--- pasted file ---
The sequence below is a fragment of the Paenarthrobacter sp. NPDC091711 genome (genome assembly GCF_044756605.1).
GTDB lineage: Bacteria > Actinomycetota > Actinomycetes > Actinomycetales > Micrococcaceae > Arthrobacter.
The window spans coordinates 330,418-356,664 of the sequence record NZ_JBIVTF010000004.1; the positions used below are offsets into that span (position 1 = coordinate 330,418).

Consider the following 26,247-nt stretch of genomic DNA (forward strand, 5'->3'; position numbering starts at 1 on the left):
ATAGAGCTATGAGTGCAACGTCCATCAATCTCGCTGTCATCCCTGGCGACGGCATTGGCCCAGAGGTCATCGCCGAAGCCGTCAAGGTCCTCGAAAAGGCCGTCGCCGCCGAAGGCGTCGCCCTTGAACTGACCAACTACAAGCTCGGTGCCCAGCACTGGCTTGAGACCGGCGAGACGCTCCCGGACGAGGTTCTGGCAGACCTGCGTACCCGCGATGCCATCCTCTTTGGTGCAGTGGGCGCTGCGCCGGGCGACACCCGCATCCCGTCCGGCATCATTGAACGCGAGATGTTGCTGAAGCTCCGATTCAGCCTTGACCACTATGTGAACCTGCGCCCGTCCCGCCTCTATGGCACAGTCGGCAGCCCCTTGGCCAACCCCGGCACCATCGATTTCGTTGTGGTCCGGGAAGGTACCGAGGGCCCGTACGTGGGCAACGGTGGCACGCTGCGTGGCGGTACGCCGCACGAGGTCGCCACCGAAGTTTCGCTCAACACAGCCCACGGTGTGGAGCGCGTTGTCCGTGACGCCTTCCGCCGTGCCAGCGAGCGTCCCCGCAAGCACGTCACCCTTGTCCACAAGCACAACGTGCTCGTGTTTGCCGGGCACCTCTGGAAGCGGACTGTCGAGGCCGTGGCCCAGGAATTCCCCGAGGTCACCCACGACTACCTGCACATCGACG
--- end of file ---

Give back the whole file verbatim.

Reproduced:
The sequence below is a fragment of the Paenarthrobacter sp. NPDC091711 genome (genome assembly GCF_044756605.1).
GTDB lineage: Bacteria > Actinomycetota > Actinomycetes > Actinomycetales > Micrococcaceae > Arthrobacter.
The window spans coordinates 330,418-356,664 of the sequence record NZ_JBIVTF010000004.1; the positions used below are offsets into that span (position 1 = coordinate 330,418).

Consider the following 26,247-nt stretch of genomic DNA (forward strand, 5'->3'; position numbering starts at 1 on the left):
ATAGAGCTATGAGTGCAACGTCCATCAATCTCGCTGTCATCCCTGGCGACGGCATTGGCCCAGAGGTCATCGCCGAAGCCGTCAAGGTCCTCGAAAAGGCCGTCGCCGCCGAAGGCGTCGCCCTTGAACTGACCAACTACAAGCTCGGTGCCCAGCACTGGCTTGAGACCGGCGAGACGCTCCCGGACGAGGTTCTGGCAGACCTGCGTACCCGCGATGCCATCCTCTTTGGTGCAGTGGGCGCTGCGCCGGGCGACACCCGCATCCCGTCCGGCATCATTGAACGCGAGATGTTGCTGAAGCTCCGATTCAGCCTTGACCACTATGTGAACCTGCGCCCGTCCCGCCTCTATGGCACAGTCGGCAGCCCCTTGGCCAACCCCGGCACCATCGATTTCGTTGTGGTCCGGGAAGGTACCGAGGGCCCGTACGTGGGCAACGGTGGCACGCTGCGTGGCGGTACGCCGCACGAGGTCGCCACCGAAGTTTCGCTCAACACAGCCCACGGTGTGGAGCGCGTTGTCCGTGACGCCTTCCGCCGTGCCAGCGAGCGTCCCCGCAAGCACGTCACCCTTGTCCACAAGCACAACGTGCTCGTGTTTGCCGGGCACCTCTGGAAGCGGACTGTCGAGGCCGTGGCCCAGGAATTCCCCGAGGTCACCCACGACTACCTGCACATCGACG